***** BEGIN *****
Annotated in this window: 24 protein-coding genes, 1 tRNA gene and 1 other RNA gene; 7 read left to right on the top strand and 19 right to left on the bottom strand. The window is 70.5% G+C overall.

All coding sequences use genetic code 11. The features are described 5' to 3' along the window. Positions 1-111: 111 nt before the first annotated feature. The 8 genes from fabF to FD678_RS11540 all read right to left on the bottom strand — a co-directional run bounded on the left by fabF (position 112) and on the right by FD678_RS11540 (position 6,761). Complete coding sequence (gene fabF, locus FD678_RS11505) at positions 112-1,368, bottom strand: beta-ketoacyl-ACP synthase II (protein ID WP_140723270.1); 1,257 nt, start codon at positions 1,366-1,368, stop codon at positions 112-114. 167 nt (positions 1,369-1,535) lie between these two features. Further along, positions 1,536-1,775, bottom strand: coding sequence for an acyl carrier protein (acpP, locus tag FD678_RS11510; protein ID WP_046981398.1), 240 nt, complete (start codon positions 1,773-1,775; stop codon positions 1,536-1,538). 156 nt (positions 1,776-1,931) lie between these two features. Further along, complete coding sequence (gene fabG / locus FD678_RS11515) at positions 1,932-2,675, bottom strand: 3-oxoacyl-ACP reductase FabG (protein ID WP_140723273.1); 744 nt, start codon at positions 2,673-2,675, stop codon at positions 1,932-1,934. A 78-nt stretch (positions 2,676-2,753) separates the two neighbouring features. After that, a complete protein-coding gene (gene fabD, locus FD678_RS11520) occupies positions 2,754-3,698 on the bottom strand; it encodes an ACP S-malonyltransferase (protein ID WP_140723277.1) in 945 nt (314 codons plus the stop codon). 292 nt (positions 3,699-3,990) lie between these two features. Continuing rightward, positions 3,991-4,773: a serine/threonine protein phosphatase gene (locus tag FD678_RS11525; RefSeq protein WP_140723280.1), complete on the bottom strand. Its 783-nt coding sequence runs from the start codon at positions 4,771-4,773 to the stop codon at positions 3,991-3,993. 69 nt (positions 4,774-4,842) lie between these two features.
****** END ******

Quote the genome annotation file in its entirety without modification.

Annotated in this window: 24 protein-coding genes, 1 tRNA gene and 1 other RNA gene; 7 read left to right on the top strand and 19 right to left on the bottom strand. The window is 70.5% G+C overall.

All coding sequences use genetic code 11. The features are described 5' to 3' along the window. Positions 1-111: 111 nt before the first annotated feature. The 8 genes from fabF to FD678_RS11540 all read right to left on the bottom strand — a co-directional run bounded on the left by fabF (position 112) and on the right by FD678_RS11540 (position 6,761). Complete coding sequence (gene fabF, locus FD678_RS11505) at positions 112-1,368, bottom strand: beta-ketoacyl-ACP synthase II (protein ID WP_140723270.1); 1,257 nt, start codon at positions 1,366-1,368, stop codon at positions 112-114. 167 nt (positions 1,369-1,535) lie between these two features. Further along, positions 1,536-1,775, bottom strand: coding sequence for an acyl carrier protein (acpP, locus tag FD678_RS11510; protein ID WP_046981398.1), 240 nt, complete (start codon positions 1,773-1,775; stop codon positions 1,536-1,538). 156 nt (positions 1,776-1,931) lie between these two features. Further along, complete coding sequence (gene fabG / locus FD678_RS11515) at positions 1,932-2,675, bottom strand: 3-oxoacyl-ACP reductase FabG (protein ID WP_140723273.1); 744 nt, start codon at positions 2,673-2,675, stop codon at positions 1,932-1,934. A 78-nt stretch (positions 2,676-2,753) separates the two neighbouring features. After that, a complete protein-coding gene (gene fabD, locus FD678_RS11520) occupies positions 2,754-3,698 on the bottom strand; it encodes an ACP S-malonyltransferase (protein ID WP_140723277.1) in 945 nt (314 codons plus the stop codon). 292 nt (positions 3,699-3,990) lie between these two features. Continuing rightward, positions 3,991-4,773: a serine/threonine protein phosphatase gene (locus tag FD678_RS11525; RefSeq protein WP_140723280.1), complete on the bottom strand. Its 783-nt coding sequence runs from the start codon at positions 4,771-4,773 to the stop codon at positions 3,991-3,993. 69 nt (positions 4,774-4,842) lie between these two features.